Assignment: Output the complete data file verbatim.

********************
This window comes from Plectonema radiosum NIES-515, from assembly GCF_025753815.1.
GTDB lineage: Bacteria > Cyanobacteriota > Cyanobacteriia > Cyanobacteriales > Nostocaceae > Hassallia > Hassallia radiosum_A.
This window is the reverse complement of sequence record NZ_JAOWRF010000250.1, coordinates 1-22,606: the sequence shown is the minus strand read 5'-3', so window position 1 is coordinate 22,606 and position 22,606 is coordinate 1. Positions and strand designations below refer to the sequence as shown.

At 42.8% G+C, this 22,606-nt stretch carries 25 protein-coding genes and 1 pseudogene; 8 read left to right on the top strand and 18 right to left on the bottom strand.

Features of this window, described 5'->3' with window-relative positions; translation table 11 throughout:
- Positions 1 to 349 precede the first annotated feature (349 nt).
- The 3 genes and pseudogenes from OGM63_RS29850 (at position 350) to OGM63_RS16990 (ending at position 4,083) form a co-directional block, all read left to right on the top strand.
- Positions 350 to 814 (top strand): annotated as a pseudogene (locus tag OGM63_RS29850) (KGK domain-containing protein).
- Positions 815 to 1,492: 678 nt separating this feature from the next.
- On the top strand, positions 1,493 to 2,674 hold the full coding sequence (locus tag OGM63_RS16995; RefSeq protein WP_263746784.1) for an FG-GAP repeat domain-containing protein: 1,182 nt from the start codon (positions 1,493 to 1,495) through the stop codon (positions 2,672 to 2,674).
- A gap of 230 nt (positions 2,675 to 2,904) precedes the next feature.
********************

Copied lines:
This window comes from Plectonema radiosum NIES-515, from assembly GCF_025753815.1.
GTDB lineage: Bacteria > Cyanobacteriota > Cyanobacteriia > Cyanobacteriales > Nostocaceae > Hassallia > Hassallia radiosum_A.
This window is the reverse complement of sequence record NZ_JAOWRF010000250.1, coordinates 1-22,606: the sequence shown is the minus strand read 5'-3', so window position 1 is coordinate 22,606 and position 22,606 is coordinate 1. Positions and strand designations below refer to the sequence as shown.

At 42.8% G+C, this 22,606-nt stretch carries 25 protein-coding genes and 1 pseudogene; 8 read left to right on the top strand and 18 right to left on the bottom strand.

Features of this window, described 5'->3' with window-relative positions; translation table 11 throughout:
- Positions 1 to 349 precede the first annotated feature (349 nt).
- The 3 genes and pseudogenes from OGM63_RS29850 (at position 350) to OGM63_RS16990 (ending at position 4,083) form a co-directional block, all read left to right on the top strand.
- Positions 350 to 814 (top strand): annotated as a pseudogene (locus tag OGM63_RS29850) (KGK domain-containing protein).
- Positions 815 to 1,492: 678 nt separating this feature from the next.
- On the top strand, positions 1,493 to 2,674 hold the full coding sequence (locus tag OGM63_RS16995; RefSeq protein WP_263746784.1) for an FG-GAP repeat domain-containing protein: 1,182 nt from the start codon (positions 1,493 to 1,495) through the stop codon (positions 2,672 to 2,674).
- A gap of 230 nt (positions 2,675 to 2,904) precedes the next feature.